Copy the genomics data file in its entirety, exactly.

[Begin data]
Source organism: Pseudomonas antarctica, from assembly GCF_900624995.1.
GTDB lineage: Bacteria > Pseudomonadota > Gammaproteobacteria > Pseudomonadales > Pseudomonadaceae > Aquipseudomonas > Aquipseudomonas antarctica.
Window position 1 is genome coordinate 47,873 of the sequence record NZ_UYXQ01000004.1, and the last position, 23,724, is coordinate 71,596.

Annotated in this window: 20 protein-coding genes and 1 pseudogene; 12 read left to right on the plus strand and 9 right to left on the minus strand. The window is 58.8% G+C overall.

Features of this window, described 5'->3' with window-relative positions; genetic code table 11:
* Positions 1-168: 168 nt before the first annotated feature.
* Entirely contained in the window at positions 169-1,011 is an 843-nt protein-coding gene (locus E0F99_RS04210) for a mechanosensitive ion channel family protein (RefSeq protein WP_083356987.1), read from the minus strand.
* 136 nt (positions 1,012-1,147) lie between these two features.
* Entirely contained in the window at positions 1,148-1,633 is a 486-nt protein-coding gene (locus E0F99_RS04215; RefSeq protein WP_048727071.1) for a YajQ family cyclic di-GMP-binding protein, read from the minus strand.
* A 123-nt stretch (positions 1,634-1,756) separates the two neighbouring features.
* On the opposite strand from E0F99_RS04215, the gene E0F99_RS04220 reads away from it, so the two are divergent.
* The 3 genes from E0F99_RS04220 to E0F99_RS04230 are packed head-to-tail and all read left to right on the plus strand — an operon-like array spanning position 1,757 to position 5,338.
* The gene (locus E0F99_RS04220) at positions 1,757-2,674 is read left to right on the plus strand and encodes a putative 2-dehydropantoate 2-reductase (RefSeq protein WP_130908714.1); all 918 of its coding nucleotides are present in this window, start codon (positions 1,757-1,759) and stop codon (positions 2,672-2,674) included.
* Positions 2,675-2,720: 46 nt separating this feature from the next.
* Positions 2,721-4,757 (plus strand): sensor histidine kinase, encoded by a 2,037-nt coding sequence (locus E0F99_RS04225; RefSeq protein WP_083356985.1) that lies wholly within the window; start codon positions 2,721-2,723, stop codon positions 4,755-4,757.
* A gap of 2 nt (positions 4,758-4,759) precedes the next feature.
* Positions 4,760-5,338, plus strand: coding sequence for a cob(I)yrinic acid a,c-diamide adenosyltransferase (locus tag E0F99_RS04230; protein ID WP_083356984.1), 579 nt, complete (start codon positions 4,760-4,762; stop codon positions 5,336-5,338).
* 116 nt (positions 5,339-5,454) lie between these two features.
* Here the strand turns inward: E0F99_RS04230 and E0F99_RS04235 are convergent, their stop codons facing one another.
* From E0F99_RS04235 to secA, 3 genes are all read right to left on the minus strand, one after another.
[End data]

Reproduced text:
Source organism: Pseudomonas antarctica, from assembly GCF_900624995.1.
GTDB lineage: Bacteria > Pseudomonadota > Gammaproteobacteria > Pseudomonadales > Pseudomonadaceae > Aquipseudomonas > Aquipseudomonas antarctica.
Window position 1 is genome coordinate 47,873 of the sequence record NZ_UYXQ01000004.1, and the last position, 23,724, is coordinate 71,596.

Annotated in this window: 20 protein-coding genes and 1 pseudogene; 12 read left to right on the plus strand and 9 right to left on the minus strand. The window is 58.8% G+C overall.

Features of this window, described 5'->3' with window-relative positions; genetic code table 11:
* Positions 1-168: 168 nt before the first annotated feature.
* Entirely contained in the window at positions 169-1,011 is an 843-nt protein-coding gene (locus E0F99_RS04210) for a mechanosensitive ion channel family protein (RefSeq protein WP_083356987.1), read from the minus strand.
* 136 nt (positions 1,012-1,147) lie between these two features.
* Entirely contained in the window at positions 1,148-1,633 is a 486-nt protein-coding gene (locus E0F99_RS04215; RefSeq protein WP_048727071.1) for a YajQ family cyclic di-GMP-binding protein, read from the minus strand.
* A 123-nt stretch (positions 1,634-1,756) separates the two neighbouring features.
* On the opposite strand from E0F99_RS04215, the gene E0F99_RS04220 reads away from it, so the two are divergent.
* The 3 genes from E0F99_RS04220 to E0F99_RS04230 are packed head-to-tail and all read left to right on the plus strand — an operon-like array spanning position 1,757 to position 5,338.
* The gene (locus E0F99_RS04220) at positions 1,757-2,674 is read left to right on the plus strand and encodes a putative 2-dehydropantoate 2-reductase (RefSeq protein WP_130908714.1); all 918 of its coding nucleotides are present in this window, start codon (positions 1,757-1,759) and stop codon (positions 2,672-2,674) included.
* Positions 2,675-2,720: 46 nt separating this feature from the next.
* Positions 2,721-4,757 (plus strand): sensor histidine kinase, encoded by a 2,037-nt coding sequence (locus E0F99_RS04225; RefSeq protein WP_083356985.1) that lies wholly within the window; start codon positions 2,721-2,723, stop codon positions 4,755-4,757.
* A gap of 2 nt (positions 4,758-4,759) precedes the next feature.
* Positions 4,760-5,338, plus strand: coding sequence for a cob(I)yrinic acid a,c-diamide adenosyltransferase (locus tag E0F99_RS04230; protein ID WP_083356984.1), 579 nt, complete (start codon positions 4,760-4,762; stop codon positions 5,336-5,338).
* 116 nt (positions 5,339-5,454) lie between these two features.
* Here the strand turns inward: E0F99_RS04230 and E0F99_RS04235 are convergent, their stop codons facing one another.
* From E0F99_RS04235 to secA, 3 genes are all read right to left on the minus strand, one after another.